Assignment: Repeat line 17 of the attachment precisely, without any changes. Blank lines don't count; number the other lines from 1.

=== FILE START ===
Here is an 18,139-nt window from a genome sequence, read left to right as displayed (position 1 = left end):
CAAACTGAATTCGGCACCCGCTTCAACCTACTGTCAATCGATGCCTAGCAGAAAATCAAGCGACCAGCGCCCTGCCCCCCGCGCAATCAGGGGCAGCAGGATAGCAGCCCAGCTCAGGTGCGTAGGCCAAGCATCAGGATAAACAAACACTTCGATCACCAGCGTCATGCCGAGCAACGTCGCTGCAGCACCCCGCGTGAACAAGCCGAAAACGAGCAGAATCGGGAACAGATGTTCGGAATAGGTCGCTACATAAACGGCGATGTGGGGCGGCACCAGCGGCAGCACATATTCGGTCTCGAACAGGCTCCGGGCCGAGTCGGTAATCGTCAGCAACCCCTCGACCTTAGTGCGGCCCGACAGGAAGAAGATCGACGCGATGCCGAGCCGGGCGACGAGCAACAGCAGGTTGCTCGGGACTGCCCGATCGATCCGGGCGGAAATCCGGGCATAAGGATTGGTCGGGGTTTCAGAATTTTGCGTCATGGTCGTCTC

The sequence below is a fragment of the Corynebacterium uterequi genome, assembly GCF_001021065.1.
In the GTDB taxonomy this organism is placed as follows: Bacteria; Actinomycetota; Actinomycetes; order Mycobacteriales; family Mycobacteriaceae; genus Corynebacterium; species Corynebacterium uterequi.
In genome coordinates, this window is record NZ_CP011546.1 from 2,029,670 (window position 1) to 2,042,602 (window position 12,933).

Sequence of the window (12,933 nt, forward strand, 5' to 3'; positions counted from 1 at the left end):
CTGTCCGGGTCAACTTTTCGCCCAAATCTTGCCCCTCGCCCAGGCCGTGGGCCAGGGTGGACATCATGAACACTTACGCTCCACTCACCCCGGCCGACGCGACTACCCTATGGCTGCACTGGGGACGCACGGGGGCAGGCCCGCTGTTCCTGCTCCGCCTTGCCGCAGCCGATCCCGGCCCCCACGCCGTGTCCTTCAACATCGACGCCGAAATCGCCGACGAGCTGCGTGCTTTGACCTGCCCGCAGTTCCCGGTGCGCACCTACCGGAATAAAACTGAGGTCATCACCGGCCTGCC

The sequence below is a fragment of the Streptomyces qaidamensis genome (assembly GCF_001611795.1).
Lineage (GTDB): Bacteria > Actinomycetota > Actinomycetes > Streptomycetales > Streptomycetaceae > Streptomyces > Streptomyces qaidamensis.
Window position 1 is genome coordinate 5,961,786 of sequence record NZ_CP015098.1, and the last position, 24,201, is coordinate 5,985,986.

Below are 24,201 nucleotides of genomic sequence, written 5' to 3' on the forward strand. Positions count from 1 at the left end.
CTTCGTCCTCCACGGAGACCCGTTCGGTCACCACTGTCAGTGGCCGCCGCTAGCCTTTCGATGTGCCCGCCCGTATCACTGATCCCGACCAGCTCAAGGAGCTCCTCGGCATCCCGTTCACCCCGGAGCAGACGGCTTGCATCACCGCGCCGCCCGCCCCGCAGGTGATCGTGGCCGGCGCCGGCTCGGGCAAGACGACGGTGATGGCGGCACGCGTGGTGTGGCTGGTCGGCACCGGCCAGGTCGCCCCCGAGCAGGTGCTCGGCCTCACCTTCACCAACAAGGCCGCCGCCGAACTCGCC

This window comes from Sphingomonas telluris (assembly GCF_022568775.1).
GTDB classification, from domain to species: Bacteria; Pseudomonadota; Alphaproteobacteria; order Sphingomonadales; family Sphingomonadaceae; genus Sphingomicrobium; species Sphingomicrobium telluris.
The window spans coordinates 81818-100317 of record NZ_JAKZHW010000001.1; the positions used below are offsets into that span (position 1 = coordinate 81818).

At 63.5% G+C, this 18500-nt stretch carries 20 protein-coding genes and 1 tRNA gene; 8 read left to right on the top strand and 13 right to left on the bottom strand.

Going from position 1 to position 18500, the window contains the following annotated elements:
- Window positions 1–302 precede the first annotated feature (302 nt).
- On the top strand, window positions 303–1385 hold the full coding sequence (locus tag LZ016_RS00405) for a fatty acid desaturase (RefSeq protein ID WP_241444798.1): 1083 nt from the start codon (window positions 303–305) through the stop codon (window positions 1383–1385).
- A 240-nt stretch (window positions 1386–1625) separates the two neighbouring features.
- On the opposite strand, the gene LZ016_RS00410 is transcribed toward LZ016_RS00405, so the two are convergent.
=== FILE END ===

Going from position 1 to position 18500, the window contains the following annotated elements: